This is the percentage of final-year students at this university who were "definitely" or "mostly" satisfied with their course. We've analysed this figure against other universities so you can see whether this is high, medium or low.

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This information is from the Higher Education Statistics Agency (HESA).

You can use this to get an idea of who you might share a lecture with and how they progressed in this subject, here. It's also worth comparing typical A-level subjects and grades students achieved with the current course entry requirements; similarities or differences here could indicate how flexible (or not) a university might be.

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Post-six month graduation stats:

This is from the Destinations of Leavers from Higher Education Survey, based on responses from graduates who studied the same subject area here.

It offers a snapshot of what grads went on to do six months later, what they were earning on average, and whether they felt their degree helped them obtain a 'graduate role'. We calculate a mean rating to indicate if this is high, medium or low compared to other universities.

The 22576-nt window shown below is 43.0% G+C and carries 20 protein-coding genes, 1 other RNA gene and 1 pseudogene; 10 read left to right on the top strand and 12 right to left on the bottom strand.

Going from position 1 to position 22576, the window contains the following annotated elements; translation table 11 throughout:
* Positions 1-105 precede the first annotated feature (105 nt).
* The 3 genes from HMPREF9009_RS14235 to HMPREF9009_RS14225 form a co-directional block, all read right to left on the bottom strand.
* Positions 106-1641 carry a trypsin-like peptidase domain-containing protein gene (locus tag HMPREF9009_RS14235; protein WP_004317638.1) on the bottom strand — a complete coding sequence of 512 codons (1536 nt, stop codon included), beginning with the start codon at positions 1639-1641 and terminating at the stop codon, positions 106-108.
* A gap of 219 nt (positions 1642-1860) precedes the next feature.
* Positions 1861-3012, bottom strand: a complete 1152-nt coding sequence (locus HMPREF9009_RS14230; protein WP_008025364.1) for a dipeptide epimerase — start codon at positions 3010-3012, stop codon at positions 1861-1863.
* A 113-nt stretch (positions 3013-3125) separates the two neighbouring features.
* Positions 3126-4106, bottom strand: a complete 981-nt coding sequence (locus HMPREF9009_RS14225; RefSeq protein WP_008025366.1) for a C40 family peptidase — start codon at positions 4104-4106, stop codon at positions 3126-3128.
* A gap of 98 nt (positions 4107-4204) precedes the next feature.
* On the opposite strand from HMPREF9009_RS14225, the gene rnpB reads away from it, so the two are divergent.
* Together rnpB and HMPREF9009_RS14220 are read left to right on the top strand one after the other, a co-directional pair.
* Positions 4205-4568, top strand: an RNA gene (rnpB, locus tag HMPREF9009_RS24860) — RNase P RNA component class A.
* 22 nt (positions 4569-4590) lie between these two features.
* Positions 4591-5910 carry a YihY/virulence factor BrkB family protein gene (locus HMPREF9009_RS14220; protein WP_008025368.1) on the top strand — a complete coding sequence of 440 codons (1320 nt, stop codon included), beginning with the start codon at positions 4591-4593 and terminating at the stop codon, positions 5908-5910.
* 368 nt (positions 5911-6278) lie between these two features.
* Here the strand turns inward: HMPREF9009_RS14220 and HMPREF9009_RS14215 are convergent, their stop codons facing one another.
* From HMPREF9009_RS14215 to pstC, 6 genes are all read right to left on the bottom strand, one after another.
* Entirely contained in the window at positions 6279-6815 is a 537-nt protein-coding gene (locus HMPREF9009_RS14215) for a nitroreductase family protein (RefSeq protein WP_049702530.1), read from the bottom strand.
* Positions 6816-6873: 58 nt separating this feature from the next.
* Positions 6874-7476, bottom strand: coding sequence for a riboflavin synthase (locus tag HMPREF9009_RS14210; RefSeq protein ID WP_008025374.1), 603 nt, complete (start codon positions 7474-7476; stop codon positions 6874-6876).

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Graduate field commentary:

The Higher Education Careers Services Unit have provided some further context for all graduates in this subject area, including details that numbers alone might not show

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The Longitudinal Educational Outcomes dataset combines HRMC earnings data with student records from the Higher Education Statistics Agency.

While there are lots of factors at play when it comes to your future earnings, use this as a rough timeline of what graduates in this subject area were earning on average one, three and five years later. Can you see a steady increase in salary, or did grads need some experience under their belt before seeing a nice bump up in their pay packet?